Remote Monitoring of Pumps with WirelessHART Transmitters |

Remote Monitoring of Pumps with WirelessHART Transmitters

Remote Monitoring of Pumps with WirelessHART Transmitters

By Tom Bass, Emerson Automation Solutions

Pumps in chemical, petrochemical, refining and other industrial plants need to be monitored, even if they are in remote locations, such as a lift station or pipeline. When a pump fails, it can cause catastrophic failures that can lead to expensive repairs, fires and plant downtime. A pump or seal failure can start a fire or shut down a complete process, requiring expensive unplanned emergency maintenance.

In many facilities, automated monitoring is used for only 10%of the most critical pumps, or not at all. That leaves nearly 90% of pumps in a typical facility to rely on manual rounds, unnecessary maintenance or running to failure.

Many pumps are located in hazardous areas, in locations difficult to reach, or in locations where power for instrumentation is limited (Figure 1). In many of these cases, using wired transmitters for monitoring may be too expensive. In these situations, wireless instrumentation makes it feasible for plants to perform remote pump monitoring.

Figure 1: Some pumps in remote locations are difficult to monitor with standard wired transmitters.


Wireless for Remote Monitoring

Early detection with remote monitoring is the key to preventing pump failures. But in many facilities, installing wired 4-20mA or fieldbus flow, pressure, level, temperature, vibration and other transmitters is expensive and time consuming, especially in remote areas.

Wired transmitters require a supporting wired infrastructure, which can include a power supply, cabling, conduit and cable trays to bring the signal to a field junction box or marshalling cabinet, along with I/O devices at the control and monitoring system to accept the transmitter’s 4-20 mA or fieldbus signal. This can make wired transmitter installation a very expensive and difficult undertaking. If the installation is in a hazardous area, then appropriate rules, regulations and procedures must be followed for the installation and maintenance.

The chief advantage of wireless systems is they can be installed virtually anywhere in a cost-effective manner. Wireless transmitters have power modules and require no wired infrastructure or local power supply, so they can be installed in locations far away from a process unit’s wired infrastructure. They can also be installed in locations where supplying power and cabling would be too expensive or hazardous.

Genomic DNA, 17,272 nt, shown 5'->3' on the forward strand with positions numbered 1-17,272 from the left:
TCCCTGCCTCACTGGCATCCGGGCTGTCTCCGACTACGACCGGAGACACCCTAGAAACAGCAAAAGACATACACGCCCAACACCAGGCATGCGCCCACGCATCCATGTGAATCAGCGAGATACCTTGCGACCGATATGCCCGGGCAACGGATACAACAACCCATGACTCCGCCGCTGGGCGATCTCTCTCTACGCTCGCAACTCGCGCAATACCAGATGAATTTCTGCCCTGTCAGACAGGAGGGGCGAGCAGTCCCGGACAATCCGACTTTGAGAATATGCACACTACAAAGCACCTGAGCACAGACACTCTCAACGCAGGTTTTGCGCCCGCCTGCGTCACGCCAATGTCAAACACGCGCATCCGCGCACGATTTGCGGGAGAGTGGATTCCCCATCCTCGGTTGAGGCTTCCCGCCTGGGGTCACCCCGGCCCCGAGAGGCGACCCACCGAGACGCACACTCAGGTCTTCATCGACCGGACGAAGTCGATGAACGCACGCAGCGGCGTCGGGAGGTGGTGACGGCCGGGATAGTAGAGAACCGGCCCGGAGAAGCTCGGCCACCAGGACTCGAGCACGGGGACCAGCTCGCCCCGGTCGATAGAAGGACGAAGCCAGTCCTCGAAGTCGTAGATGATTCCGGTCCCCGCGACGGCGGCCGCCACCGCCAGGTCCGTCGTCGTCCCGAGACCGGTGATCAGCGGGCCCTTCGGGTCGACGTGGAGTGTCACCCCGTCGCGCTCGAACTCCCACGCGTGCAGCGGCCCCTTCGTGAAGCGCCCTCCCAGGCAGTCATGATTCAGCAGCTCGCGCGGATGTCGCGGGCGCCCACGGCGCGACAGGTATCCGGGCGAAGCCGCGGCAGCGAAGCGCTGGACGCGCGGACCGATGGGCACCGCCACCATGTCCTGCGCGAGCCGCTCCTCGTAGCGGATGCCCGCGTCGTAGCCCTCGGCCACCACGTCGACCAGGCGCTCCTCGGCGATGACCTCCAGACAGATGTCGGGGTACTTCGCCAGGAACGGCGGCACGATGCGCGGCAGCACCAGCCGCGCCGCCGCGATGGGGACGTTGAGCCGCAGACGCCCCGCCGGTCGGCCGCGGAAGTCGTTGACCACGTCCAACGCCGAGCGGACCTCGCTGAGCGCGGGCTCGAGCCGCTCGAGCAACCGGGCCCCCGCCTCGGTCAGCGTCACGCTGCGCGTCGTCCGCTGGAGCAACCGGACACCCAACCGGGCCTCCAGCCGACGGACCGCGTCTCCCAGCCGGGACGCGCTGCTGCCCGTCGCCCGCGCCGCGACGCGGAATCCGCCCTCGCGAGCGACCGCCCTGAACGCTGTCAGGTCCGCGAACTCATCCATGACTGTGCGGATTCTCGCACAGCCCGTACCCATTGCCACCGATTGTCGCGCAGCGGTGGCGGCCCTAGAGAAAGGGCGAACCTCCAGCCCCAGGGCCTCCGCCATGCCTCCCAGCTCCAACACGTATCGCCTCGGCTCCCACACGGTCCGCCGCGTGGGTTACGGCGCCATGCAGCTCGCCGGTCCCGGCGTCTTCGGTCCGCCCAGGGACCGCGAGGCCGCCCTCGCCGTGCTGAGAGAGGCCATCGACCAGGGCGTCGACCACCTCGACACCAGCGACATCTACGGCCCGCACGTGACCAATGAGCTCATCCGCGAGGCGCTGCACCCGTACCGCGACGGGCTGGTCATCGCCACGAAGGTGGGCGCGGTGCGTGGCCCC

Installation, therefore, is simple: The transmitter merely has to be mounted to the application, and no wiring is required. A typical wireless transmitter can be installed, configured, and commissioned in a matter of a few hours, as opposed to days or even weeks for its wired equivalent.

Wireless technology has changed the landscape of remote pump monitoring. At a fraction of the installed cost of wired transmitters, plants can enhance preventive maintenance and support manual rounds with on-line condition monitoring. This not only gives early indication of failure, but also avoids unnecessary maintenance on pumps that are healthy.


Cost Competitive Wireless

For almost the same cost as hard-wiring additional process transmitters from a remote pump to a control system, a complete wireless pump monitoring system with diagnostic software can be installed. And it costs even less if the plant already has a WirelessHART® infrastructure installed (Figure 2), because the new transmitters simply “join” and strengthen the existing infrastructure.

Figure 2: If a plant already has a WirelessHART infrastructure installed, adding a wireless pump monitoring system is simple because new transmitters simply “join” and strengthen the network.

WirelessHART is an industry standard available from multiple vendors, and more than 30,000 networks have been installed all over the world over the past 10 years. There is an excellent chance your plant already has such a system.

WirelessHART infrastructure consists of wireless transmitters, a wireless mesh network, and a gateway. The gateway receives data from the transmitters and transfers it to a control or monitoring system via Ethernet, Modbus or other hardwired methods. If a plant does not already have a WirelessHART system, then a gateway must be installed.

If the pump is remotely located on an offshore platform or pipeline, the gateway can send data from the transmitters via a wired network, RF, cell phone or satellite link to a remote control room.

The estimated cost of a complete remote wireless pump monitoring system in a typical plant is about $10,000, including process transmitters, a gateway, and software (Figure 3) to analyze pump health. Once the first system is installed, additional pumps can be added for about $2,000 to $5,000 each.

Figure 3: Pump health software, such as Emerson’s Plantweb Insight Pump APP, takes data from WirelessHART transmitters, analyzes it and displays results on a PC, tablet or smartphone.

Pump analytics software is now available as an inexpensive “app” that runs on a PC, tablet or smartphone, completely separate from the plant’s control or monitoring system. The app takes data from the gateway, runs analytics to verify overall pump health, and provides results on the screen.


Pump Problems

Pumps in critical processes need automated remote monitoring to prevent failures and process shutdowns, but non-critical pumps may also need automated monitoring.